Re: any examples of acquired absolute pitch? (Eliot Handelman )

Subject: Re: any examples of acquired absolute pitch?
From:    Eliot Handelman  <eliot@xxxxxxxx>
Date:    Sat, 19 Apr 2008 00:03:19 -0400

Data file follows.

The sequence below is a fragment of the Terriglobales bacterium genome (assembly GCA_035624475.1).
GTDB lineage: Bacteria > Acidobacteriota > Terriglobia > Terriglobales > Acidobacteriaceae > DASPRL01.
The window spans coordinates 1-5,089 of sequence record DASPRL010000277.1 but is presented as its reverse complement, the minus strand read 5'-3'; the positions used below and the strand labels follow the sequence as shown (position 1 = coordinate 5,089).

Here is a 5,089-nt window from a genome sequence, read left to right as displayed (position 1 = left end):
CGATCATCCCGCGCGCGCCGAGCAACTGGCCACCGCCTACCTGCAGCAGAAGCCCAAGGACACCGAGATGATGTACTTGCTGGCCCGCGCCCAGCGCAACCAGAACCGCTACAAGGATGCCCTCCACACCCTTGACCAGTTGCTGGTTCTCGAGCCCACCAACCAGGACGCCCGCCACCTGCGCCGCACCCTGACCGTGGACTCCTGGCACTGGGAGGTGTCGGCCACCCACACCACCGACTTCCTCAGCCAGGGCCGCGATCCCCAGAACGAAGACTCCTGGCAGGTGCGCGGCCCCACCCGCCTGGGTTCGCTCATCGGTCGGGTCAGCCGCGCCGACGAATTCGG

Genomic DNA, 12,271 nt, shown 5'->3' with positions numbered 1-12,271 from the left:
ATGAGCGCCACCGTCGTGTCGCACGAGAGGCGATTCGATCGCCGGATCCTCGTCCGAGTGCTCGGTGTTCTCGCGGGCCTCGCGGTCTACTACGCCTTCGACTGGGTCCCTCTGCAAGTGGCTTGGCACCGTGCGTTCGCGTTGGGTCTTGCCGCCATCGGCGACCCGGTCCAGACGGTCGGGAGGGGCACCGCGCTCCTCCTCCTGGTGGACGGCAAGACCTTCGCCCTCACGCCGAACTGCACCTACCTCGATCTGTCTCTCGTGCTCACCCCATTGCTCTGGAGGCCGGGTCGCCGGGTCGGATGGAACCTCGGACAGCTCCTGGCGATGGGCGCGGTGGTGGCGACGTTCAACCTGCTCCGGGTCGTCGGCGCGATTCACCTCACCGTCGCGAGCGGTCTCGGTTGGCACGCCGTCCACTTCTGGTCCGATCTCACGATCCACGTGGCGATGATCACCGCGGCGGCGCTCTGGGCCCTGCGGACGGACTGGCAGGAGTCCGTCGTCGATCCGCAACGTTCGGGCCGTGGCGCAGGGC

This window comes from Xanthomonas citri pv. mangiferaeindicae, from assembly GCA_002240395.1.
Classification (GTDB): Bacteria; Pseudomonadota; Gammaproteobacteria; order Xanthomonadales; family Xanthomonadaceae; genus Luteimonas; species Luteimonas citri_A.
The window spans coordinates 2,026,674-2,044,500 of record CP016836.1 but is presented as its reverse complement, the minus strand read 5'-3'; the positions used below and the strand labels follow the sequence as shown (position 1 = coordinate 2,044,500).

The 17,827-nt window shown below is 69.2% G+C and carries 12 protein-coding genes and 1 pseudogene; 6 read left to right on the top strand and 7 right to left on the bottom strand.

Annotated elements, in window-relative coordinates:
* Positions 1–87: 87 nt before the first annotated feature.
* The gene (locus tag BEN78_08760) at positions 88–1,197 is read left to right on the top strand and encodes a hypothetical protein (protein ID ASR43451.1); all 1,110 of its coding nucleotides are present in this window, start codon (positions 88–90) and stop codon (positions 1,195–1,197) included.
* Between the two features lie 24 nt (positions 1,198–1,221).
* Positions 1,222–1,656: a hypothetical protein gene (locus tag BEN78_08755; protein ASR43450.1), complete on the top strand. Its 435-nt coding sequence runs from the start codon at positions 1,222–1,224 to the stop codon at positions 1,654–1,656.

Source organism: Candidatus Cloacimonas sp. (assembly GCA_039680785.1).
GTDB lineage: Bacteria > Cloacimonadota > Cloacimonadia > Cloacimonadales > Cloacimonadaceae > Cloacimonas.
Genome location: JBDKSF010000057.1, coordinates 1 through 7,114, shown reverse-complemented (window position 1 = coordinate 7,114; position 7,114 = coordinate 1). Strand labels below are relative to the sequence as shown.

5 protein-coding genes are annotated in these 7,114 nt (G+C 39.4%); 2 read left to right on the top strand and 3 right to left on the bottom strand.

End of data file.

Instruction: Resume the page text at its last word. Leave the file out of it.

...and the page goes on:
Anthony Knittel wrote: > Hi, i've found some interesting comments on absolute pitch on this > mailing list and was wondering if anyone has heard of any examples of > people who have acquired absolute pitch somehow during their later > lives, ie not in early childhood development. > > There is a clear trend between absolute pitch (AP) and autism, and > many autistic savants with musical talents (which tend to be more in > terms of music reproduction ability than creative composition) that > have been examined also have AP. There are numerous examples of people > who have acquired special abilities such as those exhibited by > autistic savants as a result of injury or other non-developmental > processes. I haven't however heard of any examples of people who have > acquired AP later in life, it would be very useful if anyone knows of > any examples. I'm an example, acquiring AP when I was about 42. I am a composer & this was during a protracted retreat to the garret, which became very emotionally intense. The AP onset was unexpected: one day listening to some music I became aware that every time I heard a "b" I knew exactly what it was. It was not like knowing a pitch by remembering the last time you heard it; it was qualitatively much different, as if direct -- a bit as if the name of the pitch presented itself as the "timbral quality" of that pitch. (I jhad not previously percieved "timbral qualities" in pitch as such prior to this). Over the next few months the effect was intermittent, but then gradually strengthened to include the other pitches. Ten yrs later I still have it. One of my theories about this is I may have had something like AP agnosia, in case such a thing is thinkable (by definition it is not). But it seems more plausible to me that the AP trigger was a combination of prolonged & very intense distress, coupled to equally intense musical dedication. It would not surprise me to learn that we enjoy particular neural plasticity during periods of intense anxiety. Consider the personality changes of people subjected to brainwashing, as eg during the Korean war -- see eg R. J. Lifton's studies. -- eliot

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